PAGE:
The Way Things Go
Week two in Nepal. Let see what happened this time around: I learned that Nepal time is a bit more relaxed, and that things will happen as it will. Everything and everyone is always ready to adapt to new circumstances. This week there was another strike on Thursday, and so CAM and most other shops, restaurants, buses, and most other kind of transportation were out of commission. Originally there was to be a workshop on Thursday, but due to this planned strike it meant transportation would be nearly impossible to find and it was postponed until Sunday. It was reported that protesters even set a cab on fire for operating during the transportation strike, which was set forward by the CPN-Maoist political party. So on this day we stayed inside, along with the rest of the city. It interesting to see this as one of the major differences between here and the States, where generally punctuality is key and one strike wouldn’t put most of the city to sleep.
There have been a lot of firsts this week from our first free days to ourselves, where Emiline and I attempted exploring the city on our own. Today, we even caught a cab by ourselves, and may have gotten slightly ripped off. Overall we are learning, learning to negotiate cab fares when they refuse to use the meter to being okay with being uncomfortable and experiencing new things. Everything is still so new, but at least we definitely know our way home now. So far we have been able to communicate fairly well with others, for many of the people I’ve encountered knew some English or we had someone who did. The most difficult part is still the language barrier; at times I feel completely lost even when I know what the plans are. Therefore I’m looking forward to learning some Nepalese in the coming weeks. It will definitely come in handy.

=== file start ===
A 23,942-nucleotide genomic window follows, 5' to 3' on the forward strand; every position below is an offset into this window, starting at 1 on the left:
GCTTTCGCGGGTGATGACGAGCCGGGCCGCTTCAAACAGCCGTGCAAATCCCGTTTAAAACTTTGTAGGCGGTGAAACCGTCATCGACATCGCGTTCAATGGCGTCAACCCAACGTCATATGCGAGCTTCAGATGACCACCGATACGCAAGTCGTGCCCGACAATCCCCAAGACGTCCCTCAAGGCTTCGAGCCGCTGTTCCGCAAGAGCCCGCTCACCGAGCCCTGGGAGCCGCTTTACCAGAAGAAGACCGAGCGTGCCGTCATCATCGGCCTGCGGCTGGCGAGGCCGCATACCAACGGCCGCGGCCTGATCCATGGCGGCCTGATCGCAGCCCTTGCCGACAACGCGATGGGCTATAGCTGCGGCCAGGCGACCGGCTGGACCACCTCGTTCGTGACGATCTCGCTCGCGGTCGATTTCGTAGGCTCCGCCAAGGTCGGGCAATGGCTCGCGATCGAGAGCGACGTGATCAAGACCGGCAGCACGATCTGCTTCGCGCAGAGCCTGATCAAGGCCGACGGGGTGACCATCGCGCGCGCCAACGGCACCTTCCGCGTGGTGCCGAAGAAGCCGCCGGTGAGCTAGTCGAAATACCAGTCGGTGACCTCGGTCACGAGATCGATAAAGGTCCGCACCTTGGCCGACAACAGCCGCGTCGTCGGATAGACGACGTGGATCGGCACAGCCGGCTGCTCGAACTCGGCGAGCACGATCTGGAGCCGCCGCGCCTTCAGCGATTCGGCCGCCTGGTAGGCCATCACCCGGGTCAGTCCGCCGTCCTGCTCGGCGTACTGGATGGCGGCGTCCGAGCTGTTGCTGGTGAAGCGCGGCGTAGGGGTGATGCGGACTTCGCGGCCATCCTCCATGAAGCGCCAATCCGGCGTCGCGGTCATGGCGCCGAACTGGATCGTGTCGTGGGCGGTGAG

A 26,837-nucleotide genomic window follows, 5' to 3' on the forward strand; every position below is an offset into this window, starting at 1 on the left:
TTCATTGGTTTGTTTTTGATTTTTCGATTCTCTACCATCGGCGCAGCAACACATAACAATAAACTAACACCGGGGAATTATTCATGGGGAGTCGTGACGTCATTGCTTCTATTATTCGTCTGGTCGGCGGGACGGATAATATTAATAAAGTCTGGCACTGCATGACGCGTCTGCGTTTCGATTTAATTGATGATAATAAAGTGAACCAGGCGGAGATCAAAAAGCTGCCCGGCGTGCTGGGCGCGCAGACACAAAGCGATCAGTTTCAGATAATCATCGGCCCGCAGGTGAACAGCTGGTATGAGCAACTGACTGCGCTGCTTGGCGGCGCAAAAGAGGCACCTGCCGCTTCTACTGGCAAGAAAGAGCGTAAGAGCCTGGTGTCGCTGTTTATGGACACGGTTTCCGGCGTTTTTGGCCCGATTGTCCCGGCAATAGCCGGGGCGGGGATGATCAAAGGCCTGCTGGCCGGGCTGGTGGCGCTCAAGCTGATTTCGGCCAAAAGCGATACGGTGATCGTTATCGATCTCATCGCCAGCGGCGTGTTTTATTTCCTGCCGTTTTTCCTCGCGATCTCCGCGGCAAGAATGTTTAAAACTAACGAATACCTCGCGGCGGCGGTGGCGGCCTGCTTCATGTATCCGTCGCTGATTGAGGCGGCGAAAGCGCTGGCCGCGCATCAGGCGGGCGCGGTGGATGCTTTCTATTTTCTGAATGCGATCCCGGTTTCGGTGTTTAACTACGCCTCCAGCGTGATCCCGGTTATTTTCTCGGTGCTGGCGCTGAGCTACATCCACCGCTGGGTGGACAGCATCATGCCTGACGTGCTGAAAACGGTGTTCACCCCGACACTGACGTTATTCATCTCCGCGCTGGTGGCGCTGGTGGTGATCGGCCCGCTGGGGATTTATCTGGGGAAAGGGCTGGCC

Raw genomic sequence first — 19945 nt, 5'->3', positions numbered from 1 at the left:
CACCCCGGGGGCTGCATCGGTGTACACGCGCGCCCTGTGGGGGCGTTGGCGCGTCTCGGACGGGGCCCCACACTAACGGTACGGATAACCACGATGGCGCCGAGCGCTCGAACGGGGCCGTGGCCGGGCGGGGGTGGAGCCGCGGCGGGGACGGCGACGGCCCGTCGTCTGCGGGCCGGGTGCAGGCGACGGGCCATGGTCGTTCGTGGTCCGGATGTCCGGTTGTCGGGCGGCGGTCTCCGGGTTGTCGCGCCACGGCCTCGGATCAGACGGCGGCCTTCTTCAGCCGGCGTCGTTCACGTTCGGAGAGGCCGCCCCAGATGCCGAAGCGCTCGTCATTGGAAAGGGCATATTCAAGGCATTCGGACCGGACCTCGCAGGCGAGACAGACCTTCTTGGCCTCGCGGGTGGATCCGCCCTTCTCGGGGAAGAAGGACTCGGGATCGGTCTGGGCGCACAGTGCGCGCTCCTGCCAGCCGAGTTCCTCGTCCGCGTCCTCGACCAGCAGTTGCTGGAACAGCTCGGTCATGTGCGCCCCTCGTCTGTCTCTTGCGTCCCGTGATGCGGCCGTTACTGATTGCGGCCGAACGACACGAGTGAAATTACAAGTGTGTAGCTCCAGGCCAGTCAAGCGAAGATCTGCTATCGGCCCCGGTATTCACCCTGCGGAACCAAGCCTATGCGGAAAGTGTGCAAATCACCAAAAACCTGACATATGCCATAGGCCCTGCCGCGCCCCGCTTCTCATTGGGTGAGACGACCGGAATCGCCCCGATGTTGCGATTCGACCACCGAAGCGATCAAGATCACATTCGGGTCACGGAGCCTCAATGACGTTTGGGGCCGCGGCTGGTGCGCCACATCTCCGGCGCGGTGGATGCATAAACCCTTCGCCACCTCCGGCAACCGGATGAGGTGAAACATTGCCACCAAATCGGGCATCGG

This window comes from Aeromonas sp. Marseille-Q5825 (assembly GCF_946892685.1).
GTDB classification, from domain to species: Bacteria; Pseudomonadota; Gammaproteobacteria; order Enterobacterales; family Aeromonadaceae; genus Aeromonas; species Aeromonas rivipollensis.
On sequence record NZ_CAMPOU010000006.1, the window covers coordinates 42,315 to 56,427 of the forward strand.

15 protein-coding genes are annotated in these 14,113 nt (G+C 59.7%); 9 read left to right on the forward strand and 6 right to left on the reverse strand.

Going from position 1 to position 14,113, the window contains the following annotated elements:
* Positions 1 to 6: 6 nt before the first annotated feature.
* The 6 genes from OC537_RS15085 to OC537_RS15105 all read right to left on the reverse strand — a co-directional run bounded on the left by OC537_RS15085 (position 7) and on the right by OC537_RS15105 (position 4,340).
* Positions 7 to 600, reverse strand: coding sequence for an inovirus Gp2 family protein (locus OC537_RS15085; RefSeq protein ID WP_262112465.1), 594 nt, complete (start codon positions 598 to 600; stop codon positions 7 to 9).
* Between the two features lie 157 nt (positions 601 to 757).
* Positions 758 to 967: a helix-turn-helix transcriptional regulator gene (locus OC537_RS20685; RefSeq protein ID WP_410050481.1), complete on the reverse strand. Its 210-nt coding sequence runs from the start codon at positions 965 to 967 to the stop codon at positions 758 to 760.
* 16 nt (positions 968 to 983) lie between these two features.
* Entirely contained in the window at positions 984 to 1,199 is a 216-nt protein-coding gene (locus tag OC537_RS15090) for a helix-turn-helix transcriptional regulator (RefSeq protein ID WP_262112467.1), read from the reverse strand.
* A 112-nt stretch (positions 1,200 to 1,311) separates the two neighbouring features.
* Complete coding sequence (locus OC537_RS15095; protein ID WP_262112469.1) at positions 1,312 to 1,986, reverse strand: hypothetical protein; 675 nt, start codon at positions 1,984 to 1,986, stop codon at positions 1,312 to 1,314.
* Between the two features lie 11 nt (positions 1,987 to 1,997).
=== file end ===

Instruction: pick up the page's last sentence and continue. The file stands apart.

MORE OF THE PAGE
Thankfully art is something we all can share, and an example is easy enough to use as a guide with kids. From working with 39 preschoolers to assemble a paper collage mural to working with an orphanage to creating superheroes, I appreciate being able to see the joy that comes with creating a piece of art and allowing children to be creative. At the end of the workshops, I appreciate that everything is a learning experience for all parties involved. Week two has been productive, and week three should be even more so as we begin creating and designing our own workshops.
May Chou ’18